ESSENTIAL QUESTION 1 How did the Abbasids build a powerful empire?
Like the Umayyads, Abbasid rulers looked for ways to strengthen their control and to hold their empire together.
The Abbasids held on to power, first and foremost, through force. They built a huge standing army. A standing army is a fighting force that is maintained in times of peace as well as in times of war.
The Abbasids stationed army units at military posts throughout the empire. So wherever and whenever trouble broke out, the Abbasids could quickly send soldiers to put it down. The Abbasids also used a policy of inclusion to persuade people throughout the empire to accept their rule. All Muslims, whether Arab or non-Arab, were equal, they declared. The Abbasids went further and encouraged Christians and Jews to serve in the government. This way, they made sure that the most talented people would be involved in running the empire.
This illustration shows what the Abbasid capital, Baghdad, and the Tigris River looked like in the late 700s.
A New Capital
The Abbasids also strengthened their power by moving their capital. Their most loyal supporters lived far to the east of the Umayyad capital of Damascus. To be closer to their power base, the Abbasids made Baghdad their new capital in 762. Located on the Tigris River, Baghdad lay on old east-west trade routes. It was, as one Abbasid caliph said, “a marketplace for the world.”
In a very short time, Baghdad became one of the world’s major trading centers. Baghdad’s merchants visited not only lands in the Muslim Empire but also China, India, Northern Europe, and Africa. They brought back with them precious metals and stones, silk and other fabrics, ivory, spices, furs, and porcelain. These goods filled the tables in Baghdad’s many markets.
A Prosperous City
As trade increased, Baghdad prospered and grew. By the early 800s, the city had a population of more than 900,000 people. The need to feed and clothe everyone helped to transform the area around Baghdad from desert to garden. Workers repaired and expanded an ancient network of irrigation canals. Farmers used the newly irrigated land to grow such staples as rice, sugar cane, and cotton. They also grew a variety of fruits and vegetables ranging from apricots to artichokes.
Industry flourished under the Abbasids too. In small workshops in and around Baghdad, craftspeople made leather goods, textiles, carpets, ironwork, and perfumes. Merchants from far and wide readily paid top prices for these goods.
ESSENTIAL QUESTION 1 How did the Abbasids build a powerful empire? Built a huge standing ; encouraged all people, regardless of background, to take part in .
This brisk economy made the Abbasids very rich. Some wanted to display their wealth. So they began to support the arts and learning. As a result, in the years after 800, Muslim culture enjoyed a golden age. A golden age golden age is a period during which a society or culture is at its peak.
Art and Design
Most Muslims thought that it was wrong to use the human form in art. Such images, they believed, took people‘s attention away from their faith. Many religious leaders also felt that people might be encouraged to worship these images rather than God. As a result, Muslim art emphasized plant life and geometric patterns. Abbasid artists became famous for stunning designs using tile, pottery, and wood. One particular design, the arabesque, showed the intertwined stem, leaves, and flowers of a plant.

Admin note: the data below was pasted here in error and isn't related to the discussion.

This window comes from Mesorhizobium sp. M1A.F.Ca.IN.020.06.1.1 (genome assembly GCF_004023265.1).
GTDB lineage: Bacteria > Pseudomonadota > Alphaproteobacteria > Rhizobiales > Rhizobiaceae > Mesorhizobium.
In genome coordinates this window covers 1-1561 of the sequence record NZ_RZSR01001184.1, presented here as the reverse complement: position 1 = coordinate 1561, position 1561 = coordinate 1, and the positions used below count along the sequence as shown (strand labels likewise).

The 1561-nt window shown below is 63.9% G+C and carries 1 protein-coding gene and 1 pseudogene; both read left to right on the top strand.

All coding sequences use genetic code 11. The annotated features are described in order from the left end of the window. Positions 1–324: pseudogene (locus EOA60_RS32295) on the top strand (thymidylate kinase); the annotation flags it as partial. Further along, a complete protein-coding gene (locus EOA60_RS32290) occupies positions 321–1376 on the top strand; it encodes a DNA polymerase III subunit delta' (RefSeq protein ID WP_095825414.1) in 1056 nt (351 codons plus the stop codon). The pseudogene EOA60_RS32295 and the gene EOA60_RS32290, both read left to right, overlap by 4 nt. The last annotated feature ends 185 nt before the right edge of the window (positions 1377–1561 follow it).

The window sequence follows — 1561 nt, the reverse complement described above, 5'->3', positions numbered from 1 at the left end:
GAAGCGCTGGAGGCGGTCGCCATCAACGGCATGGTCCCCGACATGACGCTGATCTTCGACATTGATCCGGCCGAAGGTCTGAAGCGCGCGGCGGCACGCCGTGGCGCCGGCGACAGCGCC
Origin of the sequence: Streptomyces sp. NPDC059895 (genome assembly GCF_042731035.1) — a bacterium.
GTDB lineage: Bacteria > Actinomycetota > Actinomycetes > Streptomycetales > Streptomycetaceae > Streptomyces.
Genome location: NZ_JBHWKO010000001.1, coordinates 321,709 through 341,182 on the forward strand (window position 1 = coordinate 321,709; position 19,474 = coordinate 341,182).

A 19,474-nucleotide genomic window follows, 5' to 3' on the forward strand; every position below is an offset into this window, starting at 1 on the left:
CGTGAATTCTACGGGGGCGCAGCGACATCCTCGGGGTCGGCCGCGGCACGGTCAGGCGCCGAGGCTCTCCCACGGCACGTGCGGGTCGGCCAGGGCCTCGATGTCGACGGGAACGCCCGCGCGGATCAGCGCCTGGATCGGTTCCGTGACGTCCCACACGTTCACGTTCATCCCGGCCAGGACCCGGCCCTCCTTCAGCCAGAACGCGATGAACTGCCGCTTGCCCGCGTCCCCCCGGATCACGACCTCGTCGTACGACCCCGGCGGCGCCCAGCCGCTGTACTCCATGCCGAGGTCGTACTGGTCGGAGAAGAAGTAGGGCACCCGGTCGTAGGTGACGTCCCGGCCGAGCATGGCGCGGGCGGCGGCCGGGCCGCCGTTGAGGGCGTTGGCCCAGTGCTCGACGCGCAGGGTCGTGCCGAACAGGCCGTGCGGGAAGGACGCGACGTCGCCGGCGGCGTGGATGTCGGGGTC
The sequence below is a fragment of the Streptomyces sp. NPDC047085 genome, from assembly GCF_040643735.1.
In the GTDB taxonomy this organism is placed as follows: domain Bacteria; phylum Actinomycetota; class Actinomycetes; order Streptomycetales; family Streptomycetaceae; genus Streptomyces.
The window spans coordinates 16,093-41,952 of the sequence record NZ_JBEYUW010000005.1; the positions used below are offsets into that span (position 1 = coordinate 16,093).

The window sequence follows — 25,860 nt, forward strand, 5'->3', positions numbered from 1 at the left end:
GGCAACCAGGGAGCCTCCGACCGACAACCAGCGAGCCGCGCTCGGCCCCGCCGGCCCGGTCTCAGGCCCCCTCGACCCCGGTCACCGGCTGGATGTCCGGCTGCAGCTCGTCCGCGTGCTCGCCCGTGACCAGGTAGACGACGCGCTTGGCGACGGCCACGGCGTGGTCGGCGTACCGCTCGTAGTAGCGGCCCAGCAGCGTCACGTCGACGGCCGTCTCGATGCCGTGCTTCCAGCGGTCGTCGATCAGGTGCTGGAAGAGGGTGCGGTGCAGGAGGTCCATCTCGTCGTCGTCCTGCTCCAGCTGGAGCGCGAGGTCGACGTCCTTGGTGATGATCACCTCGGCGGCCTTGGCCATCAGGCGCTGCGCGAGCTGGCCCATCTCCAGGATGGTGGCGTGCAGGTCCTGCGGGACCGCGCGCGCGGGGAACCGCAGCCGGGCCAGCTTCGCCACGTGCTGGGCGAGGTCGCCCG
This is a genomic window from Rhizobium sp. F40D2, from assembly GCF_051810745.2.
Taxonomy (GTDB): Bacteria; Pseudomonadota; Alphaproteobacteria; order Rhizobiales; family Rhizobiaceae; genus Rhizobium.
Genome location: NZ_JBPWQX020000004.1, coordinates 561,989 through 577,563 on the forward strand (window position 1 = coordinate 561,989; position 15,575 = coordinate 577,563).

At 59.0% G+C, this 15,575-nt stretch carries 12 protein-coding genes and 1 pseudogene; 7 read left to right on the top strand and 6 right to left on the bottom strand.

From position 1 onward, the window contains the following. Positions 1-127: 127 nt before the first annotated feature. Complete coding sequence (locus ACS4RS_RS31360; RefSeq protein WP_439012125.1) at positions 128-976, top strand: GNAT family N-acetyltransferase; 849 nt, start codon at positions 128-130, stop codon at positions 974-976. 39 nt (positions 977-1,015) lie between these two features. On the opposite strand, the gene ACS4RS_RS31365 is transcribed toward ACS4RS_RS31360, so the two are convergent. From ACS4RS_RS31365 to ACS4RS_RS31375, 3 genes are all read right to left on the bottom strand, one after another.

Muslim art also often used Arabic script. Arabic was very special to Muslims because it was the language of the Qur’an. Many Muslim artists became very skilled at calligraphy, or the art of fine handwriting. The Abbasids employed calligraphers to decorate everything from buildings to swords and armor. When used as decoration, calligraphy often became so fancy that the words were almost unreadable.
Muslims used calligraphy extensively in books. In the 750s, the Abbasids learned how to make paper from the Chinese. By the early 800s, Baghdad had become a major papermaking center. Paper was much better for making books than the parchment used in the Middle East and Europe. As books became more widely available, people became interested in all kinds of learning. In the 830s, the Abbasids opened the House of Wisdom in Baghdad to meet the demand for knowledge. It housed books on all subjects from many parts of the world. Scholars there translated into Arabic works by such ancient Greek thinkers as Aristotle and Plato.
Muslims soon developed literature of their own. The Thousand and One Nights quickly became a favorite with readers in Baghdad. It mixed stories about life in the Abbasid court with tales of adventure and fantasy. A later European edition added stories that were not part of the medieval Arabic collection. Some of these later additions, such as “Sindbad the Sailor,” remain well known today. (For another example of Muslim literature, see pages 126–129.) Poetry flourished during the Abbasid period. A poetic form called the quatrain was especially popular among people in Persia. This is a four-line poem in which the first, second, and fourth lines rhyme. A Persian-born Muslim named Omar Khayyam was a master of this form. (See Primary Source feature below.)